I've read several dozen works of fiction this year, some for the second or third time. I revisited Malacandra and Perelandra. I progressed with Bunyan's Christian before regressing with Lewis's John. Once again I drank and groaned with the last (or next to last) priest in Graham Greene's Mexican communist state, and once again I found the third man in the sewers of Vienna. I had the delightful, illuminating experience of enjoying a book I had disliked several years earlier, Evelyn Waugh's Helena. I endured Cormac McCarthy's awful new screenplay, by far his worst published book, which I will never reread. I read all six of Anthony Trollope's Barsetshire novels, five of which were new to me. The epics of Homer (trans. Lattimore and Fagles) and Virgil (trans. Dryden) were also new. With our children I became acquainted with Roxaboxen and reacquainted with Frog and Toad, treasures we made sure to bring to our new home in southeast Asia.

The most interesting character I've met in 2014 has the unpropitious name "Gro." I expect never to meet anyone like him. Neither the hero nor the villain of E.R. Eddison's fantasy The Worm Ouroboros (1922), Gro is a "Goblin"--a name which, as far as I can tell, indicates nothing of traditional goblinry, but a distinct race or nation. The story is set on the planet Mercury. Other humanoid races populate the planet, such as the Witches, the Demons, the Imps, and the Pixies. Monsters, satyrs, fairies, and talking animals appear on occasion, too.

Gro is a traitor to his people; when we first meet him, he is advising King Gorice XI of "waterish Witchland," intent on war with the lords of "many-mountained Demonland." Gro plays several crucial dramatic and dialogic roles in the story. C.S. Lewis remarked that dialogue is the chief means by which Eddison shapes his characters. Gro, a master of language and political strategy, moves back and forth from one faction to another, sometimes facing personal peril, nearly always working his will. Both Gro's skill and his creator's fertile idiom are on display in the following scene, when Gro advises a Witch general to try treachery before laying siege to a temporary Demon stronghold in "far-fronted Impland":

"Yet consider," said Gro, taking him by the arm. "So shapeth the matter in my mind: they be few and shut up in a little place, in this far land, out of reach and out of mind of all succour. Were they devils and not men, the multitude of our armies and thine own tried qualities must daunt them. Be the place never so cocksure, doubt not some doubts thereof must poison their security. Therefore before thou risk a repulse which must dispel those doubts use thine advantage. Bid Juss to a parley. Offer him conditions: it skills not what. Bribe them out into the open."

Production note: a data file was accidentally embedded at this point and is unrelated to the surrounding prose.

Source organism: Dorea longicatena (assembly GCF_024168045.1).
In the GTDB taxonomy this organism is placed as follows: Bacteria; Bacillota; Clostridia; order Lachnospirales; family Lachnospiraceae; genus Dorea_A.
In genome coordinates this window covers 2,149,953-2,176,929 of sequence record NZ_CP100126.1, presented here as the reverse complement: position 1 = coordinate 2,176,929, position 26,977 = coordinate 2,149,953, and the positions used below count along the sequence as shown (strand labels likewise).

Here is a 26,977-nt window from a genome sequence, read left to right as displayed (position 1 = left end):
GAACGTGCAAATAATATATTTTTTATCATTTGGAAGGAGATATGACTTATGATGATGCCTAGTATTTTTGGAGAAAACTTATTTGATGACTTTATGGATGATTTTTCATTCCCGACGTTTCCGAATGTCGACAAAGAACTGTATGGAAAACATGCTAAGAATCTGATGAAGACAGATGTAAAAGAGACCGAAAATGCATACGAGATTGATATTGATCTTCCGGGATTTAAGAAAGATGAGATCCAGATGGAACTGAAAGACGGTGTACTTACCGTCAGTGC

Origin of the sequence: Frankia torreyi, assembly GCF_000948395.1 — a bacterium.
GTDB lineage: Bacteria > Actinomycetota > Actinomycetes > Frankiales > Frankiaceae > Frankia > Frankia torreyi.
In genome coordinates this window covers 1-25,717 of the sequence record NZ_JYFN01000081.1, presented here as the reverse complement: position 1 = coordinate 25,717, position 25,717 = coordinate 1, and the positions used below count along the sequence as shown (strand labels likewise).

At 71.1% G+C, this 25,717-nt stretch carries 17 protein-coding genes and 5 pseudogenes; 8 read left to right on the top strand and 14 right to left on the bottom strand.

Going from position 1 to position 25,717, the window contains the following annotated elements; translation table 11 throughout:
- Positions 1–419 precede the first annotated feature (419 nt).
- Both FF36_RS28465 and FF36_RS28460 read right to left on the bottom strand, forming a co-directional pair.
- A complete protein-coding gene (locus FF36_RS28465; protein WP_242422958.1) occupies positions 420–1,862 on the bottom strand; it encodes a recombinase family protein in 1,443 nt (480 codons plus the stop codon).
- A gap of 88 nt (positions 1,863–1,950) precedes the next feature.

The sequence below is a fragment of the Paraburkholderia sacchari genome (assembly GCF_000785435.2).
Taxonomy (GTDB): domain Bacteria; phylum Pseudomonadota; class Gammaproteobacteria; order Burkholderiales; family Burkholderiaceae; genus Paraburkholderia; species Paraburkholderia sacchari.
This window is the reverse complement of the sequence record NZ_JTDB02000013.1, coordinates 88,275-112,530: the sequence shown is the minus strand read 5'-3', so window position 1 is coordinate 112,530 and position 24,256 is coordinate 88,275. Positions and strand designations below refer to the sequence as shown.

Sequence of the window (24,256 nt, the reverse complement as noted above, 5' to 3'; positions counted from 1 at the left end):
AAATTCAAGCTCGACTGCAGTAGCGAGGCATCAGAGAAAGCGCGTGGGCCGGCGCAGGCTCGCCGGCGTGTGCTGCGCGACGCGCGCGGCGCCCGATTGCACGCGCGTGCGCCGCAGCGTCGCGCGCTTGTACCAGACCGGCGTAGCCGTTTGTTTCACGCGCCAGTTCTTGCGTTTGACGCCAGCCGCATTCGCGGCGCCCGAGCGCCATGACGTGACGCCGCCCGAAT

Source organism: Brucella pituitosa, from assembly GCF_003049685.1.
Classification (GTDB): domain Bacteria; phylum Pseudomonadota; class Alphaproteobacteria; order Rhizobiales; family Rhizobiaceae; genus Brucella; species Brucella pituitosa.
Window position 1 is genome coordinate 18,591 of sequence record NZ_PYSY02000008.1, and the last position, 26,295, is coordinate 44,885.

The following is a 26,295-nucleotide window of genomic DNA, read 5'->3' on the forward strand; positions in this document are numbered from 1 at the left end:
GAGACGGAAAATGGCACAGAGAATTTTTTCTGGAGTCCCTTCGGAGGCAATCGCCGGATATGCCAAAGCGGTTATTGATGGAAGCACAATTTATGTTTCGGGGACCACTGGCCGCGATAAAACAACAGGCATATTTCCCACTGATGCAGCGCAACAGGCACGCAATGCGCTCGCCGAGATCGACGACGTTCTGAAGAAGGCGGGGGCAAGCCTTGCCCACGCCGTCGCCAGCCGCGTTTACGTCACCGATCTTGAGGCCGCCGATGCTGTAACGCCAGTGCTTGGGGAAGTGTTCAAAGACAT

"A pretty plan," said Corund. "Thou'lt merit wisdom's crown if thou canst tell me what conditions we can offer that they would take. And whilst thou riddlest that, remember that though thou and I be masters hereabout, another reigns in Carcë."

Lord Gro laughed gently. "Leave jesting," he said, "O Corund, and never hope to gull me to believe thee such a babe in policy. Shall the King blame us though we sign away Demonland, ay and the wide world besides, to Juss to lure him forth? Unless indeed we were so neglectful of our interest as suffer him, once forth, to elude our clutches."

"Gro," said Corund, "I love thee. But hardly canst thou receive things as I receive them that have dealt all my days in great stripes, given and taken in the open field. I sticked not to take part in thy notable treason against these poor snakes of Impland that we trapped in Orpish. All's fair against such dirt. Besides, great need was upon us then, and hard it is for an empty sack to stand straight. But here is far other matter. All's won here but the plucking of the apple: it is the very main of my ambition to humble these Demons openly by the terror of my sword: wherefore I will not use upon them cogs and stops and all thy devilish tricks, such as should bring me more of scorn than of glory in the eyes of aftercomers." (Chapter 11)

Gro's "gentle" laughter is a wonder, especially in contrast with the (relatively) honest Corund. A short time later, one of Corund's hotblooded Impish lieutenants disrupts a parley with the Demons by stabbing one of them -- unsuccessfully as it turns out -- and Corund is enraged. He lops off the offender's head. The Imp may or may not have been acting under Gro's advice. The Goblin plays dumb, remarking to Corund afterwards that "Such strokes come home or miss merely" and, with delicious irony, "This was well thought on: to flaunt the flag of seeming honesty, and with the motion rid us of this fellow that promised ever to grow thorns to make uneasy our seat in Impland."

Gro's allegiances shift as he pleases, and the changes receive little or no comment from the narrator. Close attention is necessary if we intend to follow Gro's plots. Sometimes his motives remain mysterious. Gro's expertise in policy gives special significance to an apparent departure from his custom. It is in fact so significant and revelatory of character that Eddison has Gro himself, the master of speech in the novel, introduce it in a soliloquy:

Gro said in himself, "How shall not common opinion account me mad, so rash and presumptuous dangerously to put my life in hazard? Nay, against all sound judgement; and this folly I enact in that very season when by patience and courage and my politic wisdom I had won that in despite of fortune's teeth which obstinately hitherto she had denied me: when after the brunts of divers tragical fortunes I had marvellously gained the favour and grace of the King, who very honourably placed me in his court, and tendereth me, I well think, so dearly as he doth the balls of his two eyes." (Chapter 25)